Table of contents

  1. Data-indexed arrays
  2. Collisions
  3. Hash table

Balanced search tree data structures have two fundamental limitations.

  1. Items in a search tree need to be comparable. In order to decide where a new item goes in a search tree, we have to answer the question, “Is the item less-than or greater-than the root?” For some objects, this question may make no sense.
  2. Runtime complexity of these data structure methods are typically logarithmic time. This is significantly faster than linear time, but could be improved.

Data-indexed arrays

Indexing into an array is a constant-time operation no matter the length of the array.

We can use this idea to implement a Set of integers. Instantiate a boolean array present of size 2 billion. Each index of the array defaults to the value false representing that the set is empty and contains no integers.

add(int x)
To add an integer to the set, assign present[x] = true in constant time.
contains(int x)
Return the value of present[x] in constant time.
public class DataIndexedIntegerSet {
    private boolean[] present;

    public DataIndexedIntegerSet() {
        present = new boolean[2000000000];

    public void add(int x) {
        present[x] = true;

    public boolean contains(int x) {
        return present[x];

While this implementation is simple and fast, it’s not suitable for real-world use. For one, instantiating an array of size 2 billion requires a significant amount of memory and doesn’t even cover negative numbers. Furthermore, this solution happens to work for integers because arrays are indexed by integers. Storing a set of strings will require modifications to this approach.

Suppose we want to add “cat”. One way to determine where to store “cat” is to use the first character of the word where ‘a’ maps to 1, ‘b’ maps to 2, ‘c’ maps to 3, and so forth.

What's problematic about this approach?

There are many words that start with the character ‘c’. After adding “cat” to the set, contains("chupacabra") will return true because present[3] is true. We also don’t have a method for storing non-alphabetic or non-English strings.


A collision occurs when two or more keys map to the same index. One way we can avoid collisions is to assign to each English word a unique integer representing all of the characters in the entire word, not just the first character.

Suppose the string “a” maps to 1, “b” maps to 2, “c” maps to 3, …, and “z” maps to 26. Then the string “aa” should map to (1 * 261) + (1 * 260) = 27, “ab” to 28, “ac” to 29, and so forth. Since there are 26 lowercase English characters, our base is 26.

Generalizing this pattern, we can compute the index for “cat” as (3 * 262) + (1 * 261) + (20 * 260) = 2074. This mathematical formula is known as a hash function. The result of hashing “cat” is the hash code 2074.

Convert the word "bee" into an integer index using the formula above.

Since the character ‘b’ is the second letter in the alphabet and ‘e’ is the fifth, we get (2 * 262) + (5 * 261) + (5 * 260) = 1487.

So long as we pick a base that’s at least 26, this algorithm is guaranteed to assign each lowercase English word a unique integer. This doesn’t include uppercase characters or punctuation. If we want to support other languages than English, we’ll need an even larger base. For example, there are 40,959 characters in the Chinese language alone. A char in Java supports all of these characters and more: the range of possible characters is defined by a standard known as Unicode. Each Java char is 16 bits wide, so our choice of base will need to be 216.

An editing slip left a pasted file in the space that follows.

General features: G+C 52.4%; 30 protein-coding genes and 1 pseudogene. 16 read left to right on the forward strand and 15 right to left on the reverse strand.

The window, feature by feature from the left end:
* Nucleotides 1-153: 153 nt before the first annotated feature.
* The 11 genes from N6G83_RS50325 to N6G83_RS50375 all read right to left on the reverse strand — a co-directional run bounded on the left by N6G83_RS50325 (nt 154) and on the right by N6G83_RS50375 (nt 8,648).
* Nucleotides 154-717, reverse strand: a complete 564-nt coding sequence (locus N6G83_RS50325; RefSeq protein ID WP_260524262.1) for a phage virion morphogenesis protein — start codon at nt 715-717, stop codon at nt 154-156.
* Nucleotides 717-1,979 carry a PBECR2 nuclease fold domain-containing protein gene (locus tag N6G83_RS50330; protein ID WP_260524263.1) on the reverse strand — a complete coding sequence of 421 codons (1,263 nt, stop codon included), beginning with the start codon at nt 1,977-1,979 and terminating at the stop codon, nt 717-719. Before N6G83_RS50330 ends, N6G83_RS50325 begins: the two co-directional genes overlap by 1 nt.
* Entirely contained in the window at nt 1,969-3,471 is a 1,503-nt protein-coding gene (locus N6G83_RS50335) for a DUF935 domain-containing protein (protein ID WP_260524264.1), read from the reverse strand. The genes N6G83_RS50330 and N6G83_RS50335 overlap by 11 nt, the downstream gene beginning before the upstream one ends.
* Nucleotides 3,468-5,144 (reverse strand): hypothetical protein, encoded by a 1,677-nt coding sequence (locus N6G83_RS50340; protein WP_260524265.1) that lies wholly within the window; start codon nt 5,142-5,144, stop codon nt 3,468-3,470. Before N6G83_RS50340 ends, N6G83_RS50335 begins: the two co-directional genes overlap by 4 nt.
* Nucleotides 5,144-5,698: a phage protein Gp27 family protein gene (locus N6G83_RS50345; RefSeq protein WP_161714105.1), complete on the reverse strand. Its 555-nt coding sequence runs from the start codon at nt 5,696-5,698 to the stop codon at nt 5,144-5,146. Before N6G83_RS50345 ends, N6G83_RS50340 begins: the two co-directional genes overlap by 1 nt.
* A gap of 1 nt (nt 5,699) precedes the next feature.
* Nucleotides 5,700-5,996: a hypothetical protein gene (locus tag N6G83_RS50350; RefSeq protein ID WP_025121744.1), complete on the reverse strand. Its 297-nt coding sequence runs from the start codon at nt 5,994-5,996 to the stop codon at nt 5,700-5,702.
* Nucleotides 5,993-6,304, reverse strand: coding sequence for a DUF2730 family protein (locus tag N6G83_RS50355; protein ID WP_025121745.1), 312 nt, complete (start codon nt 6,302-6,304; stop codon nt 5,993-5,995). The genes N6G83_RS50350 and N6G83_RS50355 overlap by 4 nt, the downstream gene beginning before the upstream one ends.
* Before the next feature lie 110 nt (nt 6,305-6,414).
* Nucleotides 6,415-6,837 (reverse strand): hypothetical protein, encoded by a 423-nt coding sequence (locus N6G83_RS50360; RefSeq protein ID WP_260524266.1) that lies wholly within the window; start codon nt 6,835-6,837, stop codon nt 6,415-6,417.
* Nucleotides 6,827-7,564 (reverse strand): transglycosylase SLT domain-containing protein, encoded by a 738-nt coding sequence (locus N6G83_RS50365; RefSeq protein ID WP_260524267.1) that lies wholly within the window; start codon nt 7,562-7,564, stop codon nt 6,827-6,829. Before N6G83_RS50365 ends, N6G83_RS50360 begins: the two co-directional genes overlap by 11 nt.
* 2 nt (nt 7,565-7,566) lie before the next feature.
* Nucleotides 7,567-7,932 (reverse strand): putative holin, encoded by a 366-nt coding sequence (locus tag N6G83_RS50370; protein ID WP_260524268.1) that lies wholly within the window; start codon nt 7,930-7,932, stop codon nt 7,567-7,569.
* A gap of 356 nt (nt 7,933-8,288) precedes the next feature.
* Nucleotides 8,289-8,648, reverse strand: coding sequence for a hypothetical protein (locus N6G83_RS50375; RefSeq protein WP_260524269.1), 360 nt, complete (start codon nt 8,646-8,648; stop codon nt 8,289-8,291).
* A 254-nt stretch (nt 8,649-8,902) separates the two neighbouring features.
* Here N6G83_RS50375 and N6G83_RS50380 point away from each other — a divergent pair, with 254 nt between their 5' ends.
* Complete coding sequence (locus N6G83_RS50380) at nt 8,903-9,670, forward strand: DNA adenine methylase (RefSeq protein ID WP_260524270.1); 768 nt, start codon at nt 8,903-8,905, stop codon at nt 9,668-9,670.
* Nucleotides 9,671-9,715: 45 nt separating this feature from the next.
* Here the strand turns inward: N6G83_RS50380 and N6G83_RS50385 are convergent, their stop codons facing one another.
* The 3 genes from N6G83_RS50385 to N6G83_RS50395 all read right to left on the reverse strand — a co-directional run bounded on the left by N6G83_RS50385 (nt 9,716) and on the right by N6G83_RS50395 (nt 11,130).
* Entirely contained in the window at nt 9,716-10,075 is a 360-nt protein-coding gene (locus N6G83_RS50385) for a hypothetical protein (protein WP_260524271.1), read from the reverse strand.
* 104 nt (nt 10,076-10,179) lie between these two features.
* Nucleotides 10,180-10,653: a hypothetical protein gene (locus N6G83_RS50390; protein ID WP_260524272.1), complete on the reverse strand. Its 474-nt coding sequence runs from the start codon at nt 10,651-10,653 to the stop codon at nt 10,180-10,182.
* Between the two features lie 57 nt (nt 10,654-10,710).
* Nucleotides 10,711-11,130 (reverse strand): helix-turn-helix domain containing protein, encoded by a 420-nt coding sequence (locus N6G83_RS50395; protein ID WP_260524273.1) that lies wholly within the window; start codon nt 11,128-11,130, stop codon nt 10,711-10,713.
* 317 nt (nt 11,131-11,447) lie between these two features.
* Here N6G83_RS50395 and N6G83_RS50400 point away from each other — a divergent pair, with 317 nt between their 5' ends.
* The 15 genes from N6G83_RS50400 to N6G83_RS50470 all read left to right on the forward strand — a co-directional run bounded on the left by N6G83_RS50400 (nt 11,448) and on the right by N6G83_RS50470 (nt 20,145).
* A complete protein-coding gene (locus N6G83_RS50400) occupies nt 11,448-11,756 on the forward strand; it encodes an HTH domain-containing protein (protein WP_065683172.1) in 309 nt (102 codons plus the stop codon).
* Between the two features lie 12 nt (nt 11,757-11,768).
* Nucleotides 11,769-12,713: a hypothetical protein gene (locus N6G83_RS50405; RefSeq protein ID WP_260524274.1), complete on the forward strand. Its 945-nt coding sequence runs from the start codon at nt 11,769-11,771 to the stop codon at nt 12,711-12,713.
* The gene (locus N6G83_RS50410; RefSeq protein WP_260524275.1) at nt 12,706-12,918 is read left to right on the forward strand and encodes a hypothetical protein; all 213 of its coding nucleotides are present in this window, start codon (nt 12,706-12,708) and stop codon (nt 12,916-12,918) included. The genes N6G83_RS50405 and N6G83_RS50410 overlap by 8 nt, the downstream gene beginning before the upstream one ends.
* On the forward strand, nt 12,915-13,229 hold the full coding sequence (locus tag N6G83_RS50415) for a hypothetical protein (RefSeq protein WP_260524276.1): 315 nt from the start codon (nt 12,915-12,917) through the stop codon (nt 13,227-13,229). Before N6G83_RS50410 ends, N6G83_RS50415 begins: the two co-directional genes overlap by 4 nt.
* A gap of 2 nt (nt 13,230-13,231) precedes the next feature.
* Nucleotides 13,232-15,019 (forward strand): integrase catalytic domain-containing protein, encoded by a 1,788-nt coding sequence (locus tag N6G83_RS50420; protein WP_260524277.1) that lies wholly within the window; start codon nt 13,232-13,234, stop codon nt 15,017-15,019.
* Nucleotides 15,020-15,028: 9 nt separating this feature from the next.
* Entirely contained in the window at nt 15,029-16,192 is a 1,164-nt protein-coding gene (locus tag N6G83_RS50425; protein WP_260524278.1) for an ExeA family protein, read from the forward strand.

To make matters worse, not only does choosing such a large base result in impractical memory usage, collisions are unavoidable with Java arrays. The maximum size of an array is limited to the size of the largest Java int, which is 2,147,483,647. There are more unique strings than unique integers, so collisions are inevitable!

Hash table

Hash tables improve upon data-indexed arrays by handling collisions in one of several possible ways. In this course, we will focus on separate chaining as a means of handling collisions.

Separate chaining replaces the boolean[] present with an array of buckets containing zero or more items. Each bucket in the array is initially empty. When an item x is added to index h, add x to the bucket if it is not already present. In these examples, buckets are shown as linked lists.

Since separate chaining addresses collisions, we can now use smaller arrays. Instead of using the hash code directly, take the mod of the hash code to compute the index.

However, introducing separate chaining comes with a cost. The runtime for adding, removing, or finding an item is now in O(Q) where Q is the size of the largest bucket. Depending on the value of Q, the runtime for our hash table can be potentially worse than constant or even worse than log N, where N is the total number of items stored in the hash table.

contains(Object o)
Compute the hash code of o mod the length of the array to get the bucket index. Then, search the bucket by calling equals on each item.

Hash Code Contract

Given a hash table with 5 buckets, give the order of growth of Q.

Q is in Theta(N). In the best case, all items are evenly distributed across all 5 buckets, so Q ~ N / 5. In the worst case, all items collide in a single bucket, so Q = N.

add(E element)
Resize if N / M exceeds the load factor. Add the element to its bucket if it’s not already present.